Hello out there all you horror fans, it’s me Slick Dungeon, back with a review of a book from the master of horror, Stephen King. This time I am reviewing The Institute, a novel about kids with psychic abilities and what happens to them after they are kidnapped and taken to the eponymous Institute.
In the middle of the night, in a house on a quiet street in suburban Minneapolis, intruders silently murder Luke Ellis’s parents and load him into a black SUV. The operation takes less than two minutes. Luke will wake up at The Institute, in a room that looks just like his own, except there’s no window. And outside his door are other doors, behind which are other kids with special talents—telekinesis and telepathy—who got to this place the same way Luke did: Kalisha, Nick, George, Iris, and ten-year-old Avery Dixon. They are all in Front Half. Others, Luke learns, graduated to Back Half, “like the roach motel,” Kalisha says. “You check in, but you don’t check out.”
In this most sinister of institutions, the director, Mrs. Sigsby, and her staff are ruthlessly dedicated to extracting from these children the force of their extranormal gifts. There are no scruples here. If you go along, you get tokens for the vending machines. If you don’t, punishment is brutal. As each new victim disappears to Back Half, Luke becomes more and more desperate to get out and get help. But no one has ever escaped from the Institute.
As psychically terrifying as Firestarter, and with the spectacular kid power of It, The Institute is Stephen King’s gut-wrenchingly dramatic story of good vs. evil in a world where the good guys don’t always win.
To say that the book is gripping would be an understatement. King hooks the reader in with threads of people who seem to have nothing to do with each other but in as the reader we know there must be a reason we are introduced to these characters. By the end the reader is fully invested and the action never slows or disappoints.
Luke Ellis is a child genius. He’s able to ace the SAT with hardly breaking a sweat, he is able to get accepted into two Ivy League schools, and sometimes, just occasionally, he can knock and empty pizza platter off of a table with his mind. He’s twelve years old. To him, the least interesting thing about him is his mild telekinetic ability.
Meanwhile we meet Tim Jamieson who makes a sudden and possibly irrational decision to get off of a flight to New York and go wandering for a while. He ends up in DuPray, South Carolina, where he becomes what is known as a night knocker. This is sort of like a police officer, but it’s more like a security guard who walks around town, making sure nothing terrible is happening to disturb the peace of the quiet town. Little does he know it, but eventually, Tim and Luke’s fate will collide.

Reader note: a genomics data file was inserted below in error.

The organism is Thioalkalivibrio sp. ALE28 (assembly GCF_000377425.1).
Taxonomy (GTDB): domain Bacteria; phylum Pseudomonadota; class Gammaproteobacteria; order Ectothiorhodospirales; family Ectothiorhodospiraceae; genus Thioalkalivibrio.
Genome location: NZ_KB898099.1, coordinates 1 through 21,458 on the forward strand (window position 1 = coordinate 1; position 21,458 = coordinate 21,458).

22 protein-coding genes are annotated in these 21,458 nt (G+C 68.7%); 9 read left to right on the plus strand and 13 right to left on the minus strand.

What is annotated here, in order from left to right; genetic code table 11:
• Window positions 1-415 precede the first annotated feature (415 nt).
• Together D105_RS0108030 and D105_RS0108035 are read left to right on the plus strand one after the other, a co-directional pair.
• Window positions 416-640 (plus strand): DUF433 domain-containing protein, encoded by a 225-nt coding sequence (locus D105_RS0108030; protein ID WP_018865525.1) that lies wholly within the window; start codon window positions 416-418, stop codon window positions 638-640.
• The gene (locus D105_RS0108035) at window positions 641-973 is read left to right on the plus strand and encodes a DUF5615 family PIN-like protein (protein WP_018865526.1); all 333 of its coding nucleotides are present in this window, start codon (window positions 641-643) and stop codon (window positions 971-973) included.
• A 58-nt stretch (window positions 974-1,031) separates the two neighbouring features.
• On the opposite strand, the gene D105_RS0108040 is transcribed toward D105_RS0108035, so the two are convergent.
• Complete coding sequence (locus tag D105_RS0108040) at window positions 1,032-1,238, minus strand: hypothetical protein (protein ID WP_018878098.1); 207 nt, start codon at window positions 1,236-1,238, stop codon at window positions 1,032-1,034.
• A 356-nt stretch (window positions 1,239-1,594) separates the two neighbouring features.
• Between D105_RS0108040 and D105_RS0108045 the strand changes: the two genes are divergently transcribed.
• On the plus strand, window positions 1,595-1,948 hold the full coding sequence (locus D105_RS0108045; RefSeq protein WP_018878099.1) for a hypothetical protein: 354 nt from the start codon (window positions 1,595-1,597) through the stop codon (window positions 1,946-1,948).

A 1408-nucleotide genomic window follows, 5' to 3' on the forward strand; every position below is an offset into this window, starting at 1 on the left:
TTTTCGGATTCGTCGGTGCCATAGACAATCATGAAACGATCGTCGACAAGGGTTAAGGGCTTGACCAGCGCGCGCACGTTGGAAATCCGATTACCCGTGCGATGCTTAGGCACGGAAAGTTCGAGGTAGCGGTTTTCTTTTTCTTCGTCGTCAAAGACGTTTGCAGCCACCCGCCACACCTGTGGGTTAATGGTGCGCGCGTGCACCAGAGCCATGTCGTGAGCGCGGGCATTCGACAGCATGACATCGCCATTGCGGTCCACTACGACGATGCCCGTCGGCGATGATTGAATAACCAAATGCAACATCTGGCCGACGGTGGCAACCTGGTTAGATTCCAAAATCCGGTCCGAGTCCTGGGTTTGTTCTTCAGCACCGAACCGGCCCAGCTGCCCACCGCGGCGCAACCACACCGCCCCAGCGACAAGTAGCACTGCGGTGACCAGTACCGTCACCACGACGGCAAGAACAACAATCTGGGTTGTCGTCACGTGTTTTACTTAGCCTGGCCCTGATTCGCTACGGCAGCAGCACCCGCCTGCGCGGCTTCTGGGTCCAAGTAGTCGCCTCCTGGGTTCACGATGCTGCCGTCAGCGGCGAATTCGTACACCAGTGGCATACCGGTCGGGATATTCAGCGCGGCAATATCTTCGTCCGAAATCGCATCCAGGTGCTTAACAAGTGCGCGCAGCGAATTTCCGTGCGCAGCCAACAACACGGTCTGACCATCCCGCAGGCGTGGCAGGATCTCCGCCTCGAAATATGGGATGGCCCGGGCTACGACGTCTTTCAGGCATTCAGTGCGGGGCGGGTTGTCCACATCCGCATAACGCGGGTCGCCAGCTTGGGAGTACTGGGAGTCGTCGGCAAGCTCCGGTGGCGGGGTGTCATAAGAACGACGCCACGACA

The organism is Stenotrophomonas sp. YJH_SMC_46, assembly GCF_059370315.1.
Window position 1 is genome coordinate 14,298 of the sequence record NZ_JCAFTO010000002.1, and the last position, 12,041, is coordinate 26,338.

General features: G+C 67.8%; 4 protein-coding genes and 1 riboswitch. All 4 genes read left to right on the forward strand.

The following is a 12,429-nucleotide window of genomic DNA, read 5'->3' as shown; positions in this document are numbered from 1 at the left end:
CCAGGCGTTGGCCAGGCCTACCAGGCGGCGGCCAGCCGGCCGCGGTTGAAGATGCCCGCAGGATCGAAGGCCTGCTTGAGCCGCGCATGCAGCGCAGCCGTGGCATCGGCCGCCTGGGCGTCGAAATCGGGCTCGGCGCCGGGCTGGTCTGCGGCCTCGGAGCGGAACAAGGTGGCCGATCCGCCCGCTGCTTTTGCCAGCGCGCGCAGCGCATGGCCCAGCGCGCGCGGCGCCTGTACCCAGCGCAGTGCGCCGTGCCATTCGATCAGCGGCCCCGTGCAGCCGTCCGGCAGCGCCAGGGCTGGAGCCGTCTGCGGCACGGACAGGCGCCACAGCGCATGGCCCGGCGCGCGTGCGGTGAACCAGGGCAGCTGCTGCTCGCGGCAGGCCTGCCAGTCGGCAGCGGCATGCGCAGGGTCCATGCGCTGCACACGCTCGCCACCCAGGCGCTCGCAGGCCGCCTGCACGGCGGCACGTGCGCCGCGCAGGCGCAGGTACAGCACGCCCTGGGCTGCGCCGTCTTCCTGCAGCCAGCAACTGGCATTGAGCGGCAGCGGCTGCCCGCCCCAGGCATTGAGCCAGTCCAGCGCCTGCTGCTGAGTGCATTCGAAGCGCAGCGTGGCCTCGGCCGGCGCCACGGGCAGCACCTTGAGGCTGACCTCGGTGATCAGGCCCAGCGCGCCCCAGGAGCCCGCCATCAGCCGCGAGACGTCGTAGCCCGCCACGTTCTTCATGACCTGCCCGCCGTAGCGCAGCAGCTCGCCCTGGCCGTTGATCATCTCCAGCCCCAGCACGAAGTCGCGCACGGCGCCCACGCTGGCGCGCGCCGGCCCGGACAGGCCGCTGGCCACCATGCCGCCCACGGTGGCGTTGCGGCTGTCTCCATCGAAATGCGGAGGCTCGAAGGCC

Luke wakes one day to find himself in a room that is almost his, but not quite. It turns out he has been kidnapped and he is in what is known as the Front Half of “The Institute”. Here kids are kept and fed and experimented on. The people who took Luke don’t care that he is a genius, they only care about his psychic abilities. That’s an unfortunate mistake for them because if anyone can get out of the place and expose what is going on, it’s Luke with his genius level intellect. Only, he will need to do it before he is taken to Back Half. The kids who go there, never are seen again.
Of course, since this is a King book, there are moments that are truly and genuinely terrifying and might just give you nightmares. The book reminds me very much of Firestarter or even Carrie when it comes to kids and psychic abilities but it has it’s own flavor to it. In my opinion it’s one of the better recent Stephen King books and doesn’t suffer from a poor ending the way some of his work can. It left me wanting more and hoping that there might be a sequel. Psychic abilities is a subject that King likes to delve into a lot, from Danny Torrence in The Shining to The Institute and I feel like they all intersect in one way or another. I kept imagining what would happen if little Danny had been taken to the Institute instead of to the Overlook hotel or if the kids in the Institute had gone to that haunted hotel. Whatever the case, if King writes about these psychic abilities, I am all in because it always delivers a great story.
If you like Stephen King at all, pick this one up, you won’t be disappointed.
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